Skip to Content
Call Us Today! 530-413-0245

Motorcycle Safety Tips for Spring

Person on motorcycle riding on highway

With daylight savings time right around the corner and warmer days fast approaching, it’s the perfect time to get back on your motorcycle. Whether you want to enjoy California’s wildflower season from your Harley or rely on your motorcycle for your everyday commute, there are a few important safety tips you should know before you ride.

Below, we’ve provided a helpful list of things to keep in mind when riding this spring (and into summer!). Continue reading to learn more or, if you or someone you love was involved in a motorcycle accident in Northern California, contact the Law Offices of Larry S. Buckley to speak to one of our experienced motorcycle accidently lawyers about your case. Your initial consultation is free!

Inspect Your Bike Before Your Ride

If you’re a recreational motorcycle rider, springtime may signal the start of a new riding season. If it’s been a while since you rode, or if you haven’t had your bike inspected in some time, this is the time to do it. A quick motorcycle inspection can make all the difference in your safety.

Motorcycle safety inspection checklist:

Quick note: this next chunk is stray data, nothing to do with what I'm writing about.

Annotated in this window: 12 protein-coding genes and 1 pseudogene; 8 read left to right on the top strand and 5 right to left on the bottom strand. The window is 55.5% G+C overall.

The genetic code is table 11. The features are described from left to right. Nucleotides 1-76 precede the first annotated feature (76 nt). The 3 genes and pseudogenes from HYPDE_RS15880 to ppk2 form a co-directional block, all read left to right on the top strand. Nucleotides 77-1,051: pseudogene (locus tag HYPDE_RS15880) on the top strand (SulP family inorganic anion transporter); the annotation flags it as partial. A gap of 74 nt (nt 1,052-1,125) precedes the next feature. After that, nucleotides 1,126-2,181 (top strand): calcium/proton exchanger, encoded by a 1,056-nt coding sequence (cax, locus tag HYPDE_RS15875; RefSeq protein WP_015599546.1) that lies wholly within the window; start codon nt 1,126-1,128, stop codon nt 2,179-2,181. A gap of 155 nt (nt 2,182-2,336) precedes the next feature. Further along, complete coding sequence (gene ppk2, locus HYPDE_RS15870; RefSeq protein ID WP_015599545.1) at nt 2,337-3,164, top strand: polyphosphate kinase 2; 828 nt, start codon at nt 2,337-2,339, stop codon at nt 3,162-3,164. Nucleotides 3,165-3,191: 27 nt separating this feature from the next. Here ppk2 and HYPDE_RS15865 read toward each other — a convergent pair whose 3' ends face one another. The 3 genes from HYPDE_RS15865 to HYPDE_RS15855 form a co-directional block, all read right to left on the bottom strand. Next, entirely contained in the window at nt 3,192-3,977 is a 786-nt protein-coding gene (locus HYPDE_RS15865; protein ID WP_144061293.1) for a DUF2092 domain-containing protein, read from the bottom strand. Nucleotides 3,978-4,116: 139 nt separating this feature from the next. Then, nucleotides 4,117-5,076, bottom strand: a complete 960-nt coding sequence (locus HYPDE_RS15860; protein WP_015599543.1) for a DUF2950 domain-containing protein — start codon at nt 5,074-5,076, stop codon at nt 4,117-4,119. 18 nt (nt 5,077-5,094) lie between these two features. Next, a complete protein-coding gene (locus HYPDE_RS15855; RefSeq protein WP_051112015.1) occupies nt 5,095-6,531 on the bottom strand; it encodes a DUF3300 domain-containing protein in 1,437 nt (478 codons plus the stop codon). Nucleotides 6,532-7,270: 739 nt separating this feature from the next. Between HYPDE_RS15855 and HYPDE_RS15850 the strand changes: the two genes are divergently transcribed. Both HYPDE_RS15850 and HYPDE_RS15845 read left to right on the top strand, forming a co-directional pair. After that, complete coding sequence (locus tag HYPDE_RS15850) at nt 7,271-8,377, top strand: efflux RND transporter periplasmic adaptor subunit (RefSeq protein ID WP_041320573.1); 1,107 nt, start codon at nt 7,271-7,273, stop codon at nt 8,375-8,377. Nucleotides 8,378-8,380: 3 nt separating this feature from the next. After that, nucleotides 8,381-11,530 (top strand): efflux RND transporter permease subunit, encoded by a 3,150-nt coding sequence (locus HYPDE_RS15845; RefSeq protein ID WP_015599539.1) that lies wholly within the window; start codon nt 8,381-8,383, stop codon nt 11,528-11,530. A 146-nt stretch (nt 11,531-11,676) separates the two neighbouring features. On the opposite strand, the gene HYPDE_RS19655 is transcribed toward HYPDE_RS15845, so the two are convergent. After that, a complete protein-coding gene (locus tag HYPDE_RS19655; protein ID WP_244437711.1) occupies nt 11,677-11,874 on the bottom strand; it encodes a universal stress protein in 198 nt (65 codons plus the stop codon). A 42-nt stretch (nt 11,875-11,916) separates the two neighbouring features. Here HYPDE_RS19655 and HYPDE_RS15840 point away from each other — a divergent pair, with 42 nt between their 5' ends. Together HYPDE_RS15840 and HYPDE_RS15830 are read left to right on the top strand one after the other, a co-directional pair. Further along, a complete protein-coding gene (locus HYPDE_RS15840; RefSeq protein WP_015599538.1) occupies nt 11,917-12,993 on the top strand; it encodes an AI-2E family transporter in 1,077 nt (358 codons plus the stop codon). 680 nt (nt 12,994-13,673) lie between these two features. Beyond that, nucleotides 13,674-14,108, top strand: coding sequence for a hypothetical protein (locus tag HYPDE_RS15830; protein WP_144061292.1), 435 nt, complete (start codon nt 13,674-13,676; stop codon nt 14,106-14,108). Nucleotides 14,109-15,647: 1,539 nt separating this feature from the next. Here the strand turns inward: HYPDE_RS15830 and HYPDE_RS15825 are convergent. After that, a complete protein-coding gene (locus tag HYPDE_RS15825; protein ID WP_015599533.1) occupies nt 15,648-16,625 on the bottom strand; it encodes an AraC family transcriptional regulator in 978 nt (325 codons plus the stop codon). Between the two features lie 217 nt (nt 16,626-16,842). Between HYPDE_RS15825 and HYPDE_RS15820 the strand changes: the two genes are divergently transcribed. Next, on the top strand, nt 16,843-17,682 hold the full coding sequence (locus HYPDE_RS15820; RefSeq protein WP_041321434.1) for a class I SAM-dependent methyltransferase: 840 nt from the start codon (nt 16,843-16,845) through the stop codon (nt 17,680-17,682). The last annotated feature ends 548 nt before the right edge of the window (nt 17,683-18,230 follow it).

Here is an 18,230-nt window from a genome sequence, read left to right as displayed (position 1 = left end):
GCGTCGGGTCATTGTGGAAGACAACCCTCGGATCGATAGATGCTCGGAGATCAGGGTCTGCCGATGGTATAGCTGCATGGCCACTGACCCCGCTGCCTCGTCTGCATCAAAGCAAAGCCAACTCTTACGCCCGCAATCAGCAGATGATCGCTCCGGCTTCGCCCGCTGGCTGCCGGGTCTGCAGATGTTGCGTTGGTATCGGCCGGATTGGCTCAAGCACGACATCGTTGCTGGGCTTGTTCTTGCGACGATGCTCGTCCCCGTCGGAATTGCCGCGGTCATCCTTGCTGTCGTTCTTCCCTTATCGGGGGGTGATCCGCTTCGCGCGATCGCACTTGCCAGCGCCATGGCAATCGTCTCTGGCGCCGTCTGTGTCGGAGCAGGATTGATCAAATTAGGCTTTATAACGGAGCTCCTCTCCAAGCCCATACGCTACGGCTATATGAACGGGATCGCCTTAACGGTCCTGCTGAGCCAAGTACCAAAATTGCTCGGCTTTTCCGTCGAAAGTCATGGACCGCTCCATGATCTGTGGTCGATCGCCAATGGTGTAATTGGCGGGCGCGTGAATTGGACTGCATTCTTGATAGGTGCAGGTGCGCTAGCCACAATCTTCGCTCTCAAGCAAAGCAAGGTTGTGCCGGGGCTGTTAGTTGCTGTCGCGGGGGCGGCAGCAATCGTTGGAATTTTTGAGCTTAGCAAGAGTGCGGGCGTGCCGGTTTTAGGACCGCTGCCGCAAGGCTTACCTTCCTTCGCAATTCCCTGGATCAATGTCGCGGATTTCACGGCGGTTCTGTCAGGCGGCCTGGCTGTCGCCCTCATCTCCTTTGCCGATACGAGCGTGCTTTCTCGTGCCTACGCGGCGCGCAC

• Check tire pressure and adjust if needed
  • Make sure all lights (headlight, taillight, turn signals) are working
  • Test the horn and ensure it is working properly
  • Inspect the drive chain/belt tension, triple clamp, and suspension
  • Test the brakes and make sure they are working

It’s also a good idea to inspect your motorcycle safety gear—including your helmet, boots, gloves, and eyewear—and make sure everything is in good condition before you head out for a ride.

Refresh Your Safety Skills

It is recommended that all new motorcyclists complete the Motorcyclist Training Course (MTC); for those under the age of 21, the MTC is mandatory. Even if you are a seasoned rider, refreshing your motorcycle safety skills is never a bad idea.

You can prepare for spring and summer riding by taking the MTC, which is a 15-hour training course including 5 hours of instruction and 10 hours of actual riding. You can also complete the California Highway Patrol’s Premier Program, an extended version of the standard MTC consisting of 7.5 hours of instruction and 13.5 hours of riding. For intermediate riders, the 1-Day Premier Course is an efficient, cost-effective way to review your safety skills.

Learn more about the California Motorcyclist Safety Program here.

Be Visible

Motorcyclists aren’t the only ones who like to get back out on the road at the start of spring. In fact, spring and summer historically see some of the heaviest traffic congestion on California highways and roads. Negligent drivers are always a threat to motorcyclists, but with more and more drivers on the road, your risk increases.